8. valuearbitrageur Posted: January 17, 2012 at 03:42 PM (#4038851)
Are the various suburban training sites spread out so that Phoenix still roughly the center of them? Or are they concentrated in one particular direction from the central city?


They roughly circle the city. There are two fairly close east of Phoenix, in Scottsdale, the Rockies/Diamondbacks (just across the 101 from Casino AZ!), Giants in downtown Scottsdale, and the Cubs/As fairly close in SE Valley. Mariners/Padres/Brewers/Dodgers are in the NW valley, Angels very close in SW valley.
   9. SoSH U at work Posted: January 17, 2012 at 03:48 PM (#4038855)
They roughly circle the city. There are two fairly close east of Phoenix, in Scottsdale, the Rockies/Diamondbacks (just across the 101 from Casino AZ!), Giants in downtown Scottsdale, and the Cubs/As fairly close in SE Valley. Mariners/Padres/Brewers/Dodgers are in the NW valley, Angels very close in SW valley.


So, as I wondered in my post with the gratuitious insult of your fine city, the absence of a team playing within the city won't necessarily cost Phoenix all of that hotel/tourist income that accompanies ST? If the teams are ringing the city, then ST visitors should still be staying in Phoenix in fairly healthy numbers. Sounds like a much better deal than spending millions to build a park.

And also, shouldn't we expect it to be warm in hellholes? (-:


   10. Mark S. is bored Posted: January 17, 2012 at 03:54 PM (#4038859)
So, as I wondered in my post with the gratuitious insult of your fine city, the absence of a team playing within the city won't necessarily cost Phoenix all of that hotel/tourist income that accompanies ST? If the teams are ringing the city, then ST visitors should still be staying in Phoenix in fairly healthy numbers. Sounds like a much better deal than spending millions to build a park.


Most (if not all) of the stadiums have hotels near them. So Phoenix will have fewer hotel/dining visitors without a Spring Training team. But it won't die completely.
   11. Voros McCracken of Pinkus Posted: January 17, 2012 at 03:57 PM (#4038862)
So, as I wondered in my post with the gratuitious insult of your fine city, the absence of a team playing within the city won't necessarily cost Phoenix all of that hotel/tourist income that accompanies ST? If the teams are ringing the city, then ST visitors should still be staying in Phoenix in large numbers. Sounds like a much better deal than spending millions to build a park.

No, but not for the reason you might think. It won't cost Phoenix not because people will still stay in Phoenix to visit parks outside, but rather because they probably weren't staying in Phoenix even when the teams were playing there.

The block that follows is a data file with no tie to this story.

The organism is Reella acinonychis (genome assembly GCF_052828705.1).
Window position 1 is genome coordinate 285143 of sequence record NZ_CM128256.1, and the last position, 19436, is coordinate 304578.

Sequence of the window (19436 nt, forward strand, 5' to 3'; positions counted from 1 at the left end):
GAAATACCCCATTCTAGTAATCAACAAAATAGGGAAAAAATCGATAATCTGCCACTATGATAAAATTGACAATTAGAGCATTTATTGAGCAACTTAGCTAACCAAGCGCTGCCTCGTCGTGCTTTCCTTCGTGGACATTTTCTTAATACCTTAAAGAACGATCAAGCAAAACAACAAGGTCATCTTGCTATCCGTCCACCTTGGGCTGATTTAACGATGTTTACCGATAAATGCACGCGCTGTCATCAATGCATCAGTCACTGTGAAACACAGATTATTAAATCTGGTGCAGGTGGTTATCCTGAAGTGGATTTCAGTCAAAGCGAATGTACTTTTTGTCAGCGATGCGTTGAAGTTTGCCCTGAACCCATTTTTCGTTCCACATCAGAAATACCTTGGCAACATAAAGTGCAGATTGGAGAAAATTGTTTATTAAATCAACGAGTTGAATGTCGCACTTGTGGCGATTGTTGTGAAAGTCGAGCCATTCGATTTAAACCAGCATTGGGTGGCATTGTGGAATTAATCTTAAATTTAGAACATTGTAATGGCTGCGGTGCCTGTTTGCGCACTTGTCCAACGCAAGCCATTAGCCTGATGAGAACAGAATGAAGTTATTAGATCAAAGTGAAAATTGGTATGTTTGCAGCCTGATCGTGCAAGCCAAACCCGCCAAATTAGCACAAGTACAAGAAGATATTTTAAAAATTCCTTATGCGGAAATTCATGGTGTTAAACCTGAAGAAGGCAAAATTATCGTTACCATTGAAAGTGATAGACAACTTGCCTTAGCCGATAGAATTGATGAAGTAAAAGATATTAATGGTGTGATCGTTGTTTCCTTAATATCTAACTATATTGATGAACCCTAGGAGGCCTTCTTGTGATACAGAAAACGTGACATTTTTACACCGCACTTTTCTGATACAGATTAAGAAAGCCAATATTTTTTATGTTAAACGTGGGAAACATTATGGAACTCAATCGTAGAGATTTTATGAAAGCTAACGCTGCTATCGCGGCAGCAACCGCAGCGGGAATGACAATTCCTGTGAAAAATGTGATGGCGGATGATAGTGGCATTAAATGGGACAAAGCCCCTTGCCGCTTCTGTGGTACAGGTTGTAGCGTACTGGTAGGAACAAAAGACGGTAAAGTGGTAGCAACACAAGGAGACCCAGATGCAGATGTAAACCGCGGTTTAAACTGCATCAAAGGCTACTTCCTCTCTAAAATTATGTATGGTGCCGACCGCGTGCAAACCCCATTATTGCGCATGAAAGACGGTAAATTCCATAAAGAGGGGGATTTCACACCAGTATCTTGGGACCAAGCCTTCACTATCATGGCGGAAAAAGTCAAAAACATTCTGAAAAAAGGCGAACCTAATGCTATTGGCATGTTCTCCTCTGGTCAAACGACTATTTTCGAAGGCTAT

Phoenix Muni is essentially in Tempe to begin with and if you wanted to stay near that stadium, your hotel would probably be in Tempe or in South Scottsdale. Any sight seeing or restaurant touring you'd do would be as likely to happen in Tempe as in Phoenix and more likely to happen in Scottsdale. The city loses little with this move, but only because they were gaining so little to begin with.
   12. Steve Treder Posted: January 17, 2012 at 04:04 PM (#4038870)
The city loses little with this move, but only because they were gaining so little to begin with.

Yes, as has been pointed out, Phoenix is a very large city, and the economic impact on it from all of ST, let alone a single team, is small.

For the various suburbs ringing Phoenix that so furiously compete with one another for the teams, that isn't necessarily the case.
   13. This is going to be state of the art wall Posted: January 17, 2012 at 10:45 PM (#4039056)
I just spent a week in Phx for the holidays. Not a bad place if you have money I guess. Not my cup of tea culturally. Mountains and desert are stunning though. I hiked Camelback and in the Sonoran National Monument.

The city seems big enough and economically diverse enough that the loss of some ST dollars seems like a spoonfull out of a dump truck. Maybe some hotels and restaurants suffer slightly.
   14. Snowboy Posted: January 18, 2012 at 04:21 AM (#4039153)
I don't know the ins&outs; of recent (any?) negotiations, but I'm surprised that if Oakland is finally moving from Municipal Stadium that they are not moving to a new facility. Instead they are moving into a place that the Cubs find unsuitable and are vacating. They must be saving significant money by moving to Mesa, it isn't that much of an improvement in facilities.

(I assume that in the background, Oakland and Milwaukee are working together to try and secure a new joint spring facility. If not, they should be: the new complexes are great for centralizing all the players and management.)
   15. Misirlou doesn't live in the restaurant Posted: January 18, 2012 at 08:11 AM (#4039184)
I completely understand why spring training in Arizona is the way it is now. But as a fan, it sure was more fun even just a few years ago, in the smaller-town, lower-key environment of Tucson, rather than the L.A.-of-the-desert environment of the Phoenix metropolis.


Loved it when the Padres were in Yuma and the Angels in Palm Springs.
   16. Howie Menckel Posted: January 18, 2012 at 08:55 AM (#4039200)

I was at Super Bowl week in Phoenix in 2008.
Even for an event like that, the sidewalks folded up by 7 pm, and in came the tumbleweeds. The nearest thing to a pulse was in Scottsdale.

   17. Harveys Wallbangers Posted: January 18, 2012 at 08:58 AM (#4039204)
To h*ll with Phoenix